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Don’t Throw the Baby Out with the Bathwater: Turn Rejection into Opportunity in Your Job Search

16 Responses

  1. I totally agree with you on using rejection as a chance to network. Thanks!

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  2. Very insightful suggestion that I don’t think I’ve ever seen in print. Great “lemon-aid out lemons” reaction.

    Funny story that relates: I used to work for a top-tier exec who consulted with large companies, flew on corporate jets to attend golf outings, etc. At the suggestion of a friend of his, an exec in transition sent him an email asking for networking help. My boss didn’t want to take the time, so he forwarded to me with a note saying “get rid of her.” Problem was, he accidentally copied her. Oops! (My boss was actually a great guy, and he had never responded like this before. She just caught him on a bad day.)

    He was embarrassed, but what could he do? The offended exec had the choice of not taking herself or the situation too seriously/personally…and LEVERAGING the heck out of my bosses mistake. Given his connections, this would have been a really smart thing to do! Instead, she chose to play the “I’m offended” card. She got to vent…but squandered a chance to turn lemons into lemon-aid on STEROIDS ;-).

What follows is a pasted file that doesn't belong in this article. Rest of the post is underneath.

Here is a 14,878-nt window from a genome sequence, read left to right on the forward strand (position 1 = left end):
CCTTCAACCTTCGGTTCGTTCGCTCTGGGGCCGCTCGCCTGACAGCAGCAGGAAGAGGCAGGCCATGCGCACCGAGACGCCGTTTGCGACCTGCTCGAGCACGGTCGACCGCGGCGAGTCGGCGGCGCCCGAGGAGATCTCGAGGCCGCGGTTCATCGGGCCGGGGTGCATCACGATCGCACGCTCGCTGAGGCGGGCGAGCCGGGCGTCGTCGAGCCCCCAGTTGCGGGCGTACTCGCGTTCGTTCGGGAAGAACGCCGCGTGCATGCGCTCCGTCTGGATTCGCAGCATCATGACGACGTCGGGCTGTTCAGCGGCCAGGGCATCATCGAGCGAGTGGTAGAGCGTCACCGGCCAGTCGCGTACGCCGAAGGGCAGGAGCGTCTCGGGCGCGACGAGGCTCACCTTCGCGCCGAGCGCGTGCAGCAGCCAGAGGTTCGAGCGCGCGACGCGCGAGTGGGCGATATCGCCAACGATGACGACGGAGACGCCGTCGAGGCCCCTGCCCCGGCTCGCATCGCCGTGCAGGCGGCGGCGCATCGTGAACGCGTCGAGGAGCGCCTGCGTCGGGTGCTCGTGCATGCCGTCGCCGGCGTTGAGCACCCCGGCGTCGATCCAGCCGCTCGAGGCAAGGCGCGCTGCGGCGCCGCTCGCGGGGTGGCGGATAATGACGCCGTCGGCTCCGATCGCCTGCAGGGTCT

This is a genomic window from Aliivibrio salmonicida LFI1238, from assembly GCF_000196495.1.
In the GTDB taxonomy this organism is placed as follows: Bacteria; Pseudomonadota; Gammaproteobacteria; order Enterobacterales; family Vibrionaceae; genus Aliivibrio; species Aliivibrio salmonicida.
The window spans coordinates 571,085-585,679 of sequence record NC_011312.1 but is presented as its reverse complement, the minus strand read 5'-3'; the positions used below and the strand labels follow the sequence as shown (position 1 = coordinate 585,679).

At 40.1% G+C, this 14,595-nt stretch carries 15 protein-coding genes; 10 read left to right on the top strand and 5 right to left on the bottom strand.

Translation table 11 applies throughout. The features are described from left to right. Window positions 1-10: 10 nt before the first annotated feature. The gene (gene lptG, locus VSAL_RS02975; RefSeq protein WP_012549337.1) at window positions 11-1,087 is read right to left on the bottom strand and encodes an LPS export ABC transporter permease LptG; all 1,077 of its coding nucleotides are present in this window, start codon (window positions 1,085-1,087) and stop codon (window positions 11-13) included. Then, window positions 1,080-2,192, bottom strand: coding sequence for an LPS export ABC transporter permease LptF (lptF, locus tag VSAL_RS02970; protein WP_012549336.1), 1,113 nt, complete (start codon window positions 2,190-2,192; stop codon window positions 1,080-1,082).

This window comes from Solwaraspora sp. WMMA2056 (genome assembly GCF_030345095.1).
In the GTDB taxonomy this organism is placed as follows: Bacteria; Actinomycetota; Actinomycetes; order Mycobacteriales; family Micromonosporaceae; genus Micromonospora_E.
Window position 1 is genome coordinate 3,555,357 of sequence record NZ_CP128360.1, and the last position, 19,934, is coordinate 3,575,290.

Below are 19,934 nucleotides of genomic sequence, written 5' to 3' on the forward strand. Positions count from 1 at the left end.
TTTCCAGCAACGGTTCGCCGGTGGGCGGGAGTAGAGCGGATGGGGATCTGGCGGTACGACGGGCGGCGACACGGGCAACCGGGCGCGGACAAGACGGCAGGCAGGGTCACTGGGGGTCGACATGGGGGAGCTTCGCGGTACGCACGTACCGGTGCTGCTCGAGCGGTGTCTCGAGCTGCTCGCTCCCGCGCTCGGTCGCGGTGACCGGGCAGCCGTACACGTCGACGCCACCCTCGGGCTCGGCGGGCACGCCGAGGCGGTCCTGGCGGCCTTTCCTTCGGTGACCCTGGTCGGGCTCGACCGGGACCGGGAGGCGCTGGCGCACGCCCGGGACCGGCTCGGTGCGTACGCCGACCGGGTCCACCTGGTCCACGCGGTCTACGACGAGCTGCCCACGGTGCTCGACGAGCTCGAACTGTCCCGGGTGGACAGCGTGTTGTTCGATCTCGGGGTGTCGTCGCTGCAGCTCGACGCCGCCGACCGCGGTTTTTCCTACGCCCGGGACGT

at #
  3. “Create a system to reach out to each and every person you talk to throughout your job search.” Any suggestions on how to do this that is not labor intensive (e.g. transcribing all the contact information on EVERYONE that you talk to, capturing all their interests, tracking when you contacted them last, when you should contact them next, etc. can consume a great deal of time), easy to maintain and use?

  4. We have passed on people and turned around and hired them at another time. Sometimes you have two great candidated and need to make a choice/ But as soon as another position becomes available, that great candidate will be foremost in our minds. Great advice.

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  5. Good advice, Kevin, on making the most of a no.
    It’s also important to be clear how much you still want to work for the organization, in a full-time or contract job or even as a vacation or maternity-leave relief. Start with some small project and build it into a full-time assignment.
    Use what you learned through the interviews to target an employer’s growth areas and needs.
    Some people in my network are the runner-up candidates who never got hired. They’re great people – and we still connect seven or more years after they went through an interview and tryout at Newsday and other places.

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  6. And, send a thank you! Yes, for rejecting you! It works! Just in case candidate #1 disappears, there you are, top of mind. More information on writing this thank you note: